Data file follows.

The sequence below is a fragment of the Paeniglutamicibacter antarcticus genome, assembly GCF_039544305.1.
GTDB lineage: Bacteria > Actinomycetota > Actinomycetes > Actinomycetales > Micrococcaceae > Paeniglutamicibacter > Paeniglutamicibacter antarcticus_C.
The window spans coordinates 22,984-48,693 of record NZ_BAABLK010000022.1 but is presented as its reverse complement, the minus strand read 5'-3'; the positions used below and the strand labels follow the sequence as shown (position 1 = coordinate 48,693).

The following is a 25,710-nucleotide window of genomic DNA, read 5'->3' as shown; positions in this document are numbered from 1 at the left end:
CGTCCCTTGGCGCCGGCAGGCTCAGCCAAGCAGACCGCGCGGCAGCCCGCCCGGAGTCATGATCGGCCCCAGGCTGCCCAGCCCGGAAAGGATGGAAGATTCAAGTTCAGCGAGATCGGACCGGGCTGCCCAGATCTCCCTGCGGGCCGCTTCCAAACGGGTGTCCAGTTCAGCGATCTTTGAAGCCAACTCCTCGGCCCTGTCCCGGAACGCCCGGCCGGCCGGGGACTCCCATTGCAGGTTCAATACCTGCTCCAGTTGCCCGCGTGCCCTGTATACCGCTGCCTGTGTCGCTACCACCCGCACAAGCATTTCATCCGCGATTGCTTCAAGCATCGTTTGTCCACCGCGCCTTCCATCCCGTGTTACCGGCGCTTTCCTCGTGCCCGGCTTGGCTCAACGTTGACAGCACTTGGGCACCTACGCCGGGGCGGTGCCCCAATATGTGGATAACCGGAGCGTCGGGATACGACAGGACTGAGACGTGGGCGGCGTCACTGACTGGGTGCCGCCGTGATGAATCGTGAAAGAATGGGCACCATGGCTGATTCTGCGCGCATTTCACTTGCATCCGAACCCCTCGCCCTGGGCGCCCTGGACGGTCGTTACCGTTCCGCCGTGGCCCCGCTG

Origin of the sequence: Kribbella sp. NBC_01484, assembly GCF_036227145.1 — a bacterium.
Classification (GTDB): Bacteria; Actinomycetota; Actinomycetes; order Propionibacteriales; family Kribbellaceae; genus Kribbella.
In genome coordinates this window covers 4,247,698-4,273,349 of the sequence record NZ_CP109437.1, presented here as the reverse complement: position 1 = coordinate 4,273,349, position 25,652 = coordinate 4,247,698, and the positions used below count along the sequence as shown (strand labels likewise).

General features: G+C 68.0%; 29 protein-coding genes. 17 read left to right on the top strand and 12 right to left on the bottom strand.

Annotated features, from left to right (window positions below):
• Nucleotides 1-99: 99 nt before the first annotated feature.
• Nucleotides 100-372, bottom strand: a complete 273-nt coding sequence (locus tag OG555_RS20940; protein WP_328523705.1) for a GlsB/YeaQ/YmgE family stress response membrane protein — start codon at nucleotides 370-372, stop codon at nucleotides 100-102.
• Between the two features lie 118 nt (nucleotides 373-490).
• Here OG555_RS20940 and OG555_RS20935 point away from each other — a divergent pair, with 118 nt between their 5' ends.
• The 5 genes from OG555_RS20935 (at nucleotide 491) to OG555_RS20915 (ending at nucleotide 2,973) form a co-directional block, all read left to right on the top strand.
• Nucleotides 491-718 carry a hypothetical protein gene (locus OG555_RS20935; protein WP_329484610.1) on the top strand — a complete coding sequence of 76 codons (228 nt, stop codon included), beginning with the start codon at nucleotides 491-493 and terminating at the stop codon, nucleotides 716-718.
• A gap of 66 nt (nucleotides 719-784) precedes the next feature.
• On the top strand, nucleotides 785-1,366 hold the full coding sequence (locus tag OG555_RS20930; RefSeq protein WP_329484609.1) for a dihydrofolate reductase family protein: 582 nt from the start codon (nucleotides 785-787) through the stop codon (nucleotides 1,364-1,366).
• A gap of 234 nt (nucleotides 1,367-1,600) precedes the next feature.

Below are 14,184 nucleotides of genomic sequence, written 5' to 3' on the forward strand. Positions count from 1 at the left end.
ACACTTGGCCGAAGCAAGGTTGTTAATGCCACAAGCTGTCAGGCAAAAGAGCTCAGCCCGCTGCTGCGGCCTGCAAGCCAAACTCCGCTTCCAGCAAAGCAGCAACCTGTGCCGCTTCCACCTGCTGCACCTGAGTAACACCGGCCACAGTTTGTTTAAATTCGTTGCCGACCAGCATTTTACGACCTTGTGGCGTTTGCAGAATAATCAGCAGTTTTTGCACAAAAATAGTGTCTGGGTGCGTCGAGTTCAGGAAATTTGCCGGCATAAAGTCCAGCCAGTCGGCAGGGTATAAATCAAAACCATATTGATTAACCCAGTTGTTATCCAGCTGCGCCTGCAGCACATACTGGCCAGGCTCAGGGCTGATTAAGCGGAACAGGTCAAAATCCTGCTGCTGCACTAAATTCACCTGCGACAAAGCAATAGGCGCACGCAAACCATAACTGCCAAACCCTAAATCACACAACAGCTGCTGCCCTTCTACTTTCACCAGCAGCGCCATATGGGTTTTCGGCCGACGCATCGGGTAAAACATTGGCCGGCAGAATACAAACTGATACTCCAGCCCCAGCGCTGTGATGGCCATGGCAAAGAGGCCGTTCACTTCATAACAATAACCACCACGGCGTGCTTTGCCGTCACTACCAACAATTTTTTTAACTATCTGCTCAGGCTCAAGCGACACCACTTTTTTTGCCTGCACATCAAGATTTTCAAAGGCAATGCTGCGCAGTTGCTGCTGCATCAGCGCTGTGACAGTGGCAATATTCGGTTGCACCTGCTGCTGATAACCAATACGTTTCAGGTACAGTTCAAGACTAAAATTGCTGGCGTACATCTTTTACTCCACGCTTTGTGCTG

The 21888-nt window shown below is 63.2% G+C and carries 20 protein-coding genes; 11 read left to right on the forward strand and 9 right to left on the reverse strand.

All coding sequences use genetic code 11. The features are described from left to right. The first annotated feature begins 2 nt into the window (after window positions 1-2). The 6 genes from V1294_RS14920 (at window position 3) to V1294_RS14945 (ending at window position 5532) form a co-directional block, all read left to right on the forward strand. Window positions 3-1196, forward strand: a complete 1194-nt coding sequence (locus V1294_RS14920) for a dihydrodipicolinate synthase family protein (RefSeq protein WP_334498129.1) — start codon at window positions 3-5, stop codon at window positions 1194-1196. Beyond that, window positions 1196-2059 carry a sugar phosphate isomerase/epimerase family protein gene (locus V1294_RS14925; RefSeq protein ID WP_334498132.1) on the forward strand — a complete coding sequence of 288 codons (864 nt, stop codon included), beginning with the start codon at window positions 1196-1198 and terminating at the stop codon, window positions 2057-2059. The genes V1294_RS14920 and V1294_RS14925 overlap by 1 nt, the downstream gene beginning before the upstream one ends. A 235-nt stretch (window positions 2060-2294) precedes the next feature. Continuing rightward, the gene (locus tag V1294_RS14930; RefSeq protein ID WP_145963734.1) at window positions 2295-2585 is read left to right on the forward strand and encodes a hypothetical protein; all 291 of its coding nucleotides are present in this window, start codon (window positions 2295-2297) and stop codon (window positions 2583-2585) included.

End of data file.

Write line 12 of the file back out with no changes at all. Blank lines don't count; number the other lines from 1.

• Nucleotides 100-372, bottom strand: a complete 273-nt coding sequence (locus tag OG555_RS20940; protein WP_328523705.1) for a GlsB/YeaQ/YmgE family stress response membrane protein — start codon at nucleotides 370-372, stop codon at nucleotides 100-102.